Gophers wrestler Gable Steveson has qualified for the 2020 U.S. Olympic trials even though he hasn’t been able to practice or compete with the University of Minnesota team since June.

Steveson, an Apple Valley native, remains under investigation in Hennepin County on suspicion of criminal sexual conduct.

He qualified for the trials by winning the 125-kilogram freestyle class last weekend at the Bill Farrell Memorial International Open in New York City. He defeated Dominique Bradley 4-1.

The trials will be held April 4-5 at Penn State. Winners at the trials will join the U.S. Olympic team in Tokyo next summer.

In a recording posted on, Steveson spoke from New York about the result. “It feels real good,” he said. “I mean, I’ve been working hard these past few months, getting my body back right, eating all the good things. This is one of those competitions to get me ready for the Olympic trials. I’m looking forward to being at Penn State in April and hopefully get my Olympic spot.”

Back in Minnesota, Steveson remains suspended from the Gophers as the season is about to ramp up. He was expected to be a star this year as the U prepares to play host to the 2020 NCAA championships at U.S. Bank Stadium in March. In 2018-19 as a freshman, Steveson went 35-2 and finished third at the NCAAs.

But he and junior teammate Dylan Martinez were suspended from the team in June under the student-athlete code of conduct after they were arrested and booked into the Hennepin County jail on suspicion of criminal sexual conduct.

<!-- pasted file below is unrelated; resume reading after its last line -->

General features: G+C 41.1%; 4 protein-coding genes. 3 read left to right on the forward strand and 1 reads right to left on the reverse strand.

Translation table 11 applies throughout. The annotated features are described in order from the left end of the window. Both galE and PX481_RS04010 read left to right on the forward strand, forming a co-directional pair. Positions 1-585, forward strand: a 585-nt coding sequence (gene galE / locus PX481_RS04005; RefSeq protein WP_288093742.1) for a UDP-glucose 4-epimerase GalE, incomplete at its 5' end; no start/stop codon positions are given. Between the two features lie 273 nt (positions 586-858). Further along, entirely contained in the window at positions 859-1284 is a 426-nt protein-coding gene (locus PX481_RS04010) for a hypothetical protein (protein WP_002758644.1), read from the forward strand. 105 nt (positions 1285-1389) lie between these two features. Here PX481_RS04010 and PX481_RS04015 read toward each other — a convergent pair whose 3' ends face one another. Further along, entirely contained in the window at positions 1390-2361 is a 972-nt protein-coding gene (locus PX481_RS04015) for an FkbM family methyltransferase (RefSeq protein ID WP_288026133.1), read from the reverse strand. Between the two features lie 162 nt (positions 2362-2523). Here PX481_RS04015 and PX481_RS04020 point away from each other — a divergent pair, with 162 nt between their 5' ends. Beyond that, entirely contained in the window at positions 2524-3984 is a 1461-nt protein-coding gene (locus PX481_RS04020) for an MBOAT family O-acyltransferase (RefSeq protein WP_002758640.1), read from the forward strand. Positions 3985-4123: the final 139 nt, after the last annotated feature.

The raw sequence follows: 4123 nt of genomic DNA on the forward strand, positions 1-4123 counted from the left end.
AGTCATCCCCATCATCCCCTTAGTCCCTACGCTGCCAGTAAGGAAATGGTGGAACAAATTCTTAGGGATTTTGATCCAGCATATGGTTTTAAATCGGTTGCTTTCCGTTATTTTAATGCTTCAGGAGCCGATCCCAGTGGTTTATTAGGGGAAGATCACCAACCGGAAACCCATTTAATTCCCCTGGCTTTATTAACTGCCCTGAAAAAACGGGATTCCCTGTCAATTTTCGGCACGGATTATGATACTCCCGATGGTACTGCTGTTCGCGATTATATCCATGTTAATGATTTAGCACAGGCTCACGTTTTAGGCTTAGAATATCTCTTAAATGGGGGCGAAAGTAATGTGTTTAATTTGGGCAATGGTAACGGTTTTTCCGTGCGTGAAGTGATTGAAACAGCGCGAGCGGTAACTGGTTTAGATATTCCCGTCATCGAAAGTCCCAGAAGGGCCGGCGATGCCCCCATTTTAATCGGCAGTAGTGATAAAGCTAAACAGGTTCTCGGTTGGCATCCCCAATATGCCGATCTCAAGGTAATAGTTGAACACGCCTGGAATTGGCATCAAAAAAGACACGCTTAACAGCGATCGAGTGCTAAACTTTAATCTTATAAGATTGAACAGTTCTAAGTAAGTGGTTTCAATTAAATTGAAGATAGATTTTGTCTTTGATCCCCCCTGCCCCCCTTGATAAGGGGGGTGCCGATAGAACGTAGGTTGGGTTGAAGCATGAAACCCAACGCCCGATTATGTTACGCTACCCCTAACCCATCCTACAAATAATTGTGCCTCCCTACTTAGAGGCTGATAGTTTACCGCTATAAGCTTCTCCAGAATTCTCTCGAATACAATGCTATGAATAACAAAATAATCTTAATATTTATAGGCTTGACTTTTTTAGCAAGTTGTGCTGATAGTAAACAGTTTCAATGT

Neither man has been charged. The Hennepin County Attorney’s Office initially announced a decision would be made within 90 days. That deadline has long passed, and prosecutors have given no indication as to whether the men will be charged or when an investigation could be complete. Even without a decision by County Attorney Mike Freeman’s office, the U’s code of conduct applies. It states that athletes arrested for, charged with, or under investigation for criminal allegations are suspended from team activities pending resolution of the investigation or at the discretion of the athletic director. That would appear to give athletic director Mark Coyle the authority to let them back on the team. He has made no such move.

Robert Steveson, the wrestler’s father, said he wanted it known that his son qualified for the trials. “I’m a proud dad,” Robert said this week.

It wasn’t immediately clear from USA Wrestling, the sport’s governing body, whether the investigation would affect Steveson’s Olympic status.

Steveson’s father referred additional questions to the family’s lawyer Lee Hutton. As for Steveson’s eligibility at the U, Hutton said, “I haven’t heard anything.”

Steveson’s other attorney, Christa Groshek, has previously said that her client maintains his innocence but would cooperate with the investigation. A U spokesman confirmed that Steveson is still enrolled and that his suspension under the code of conduct remains in place.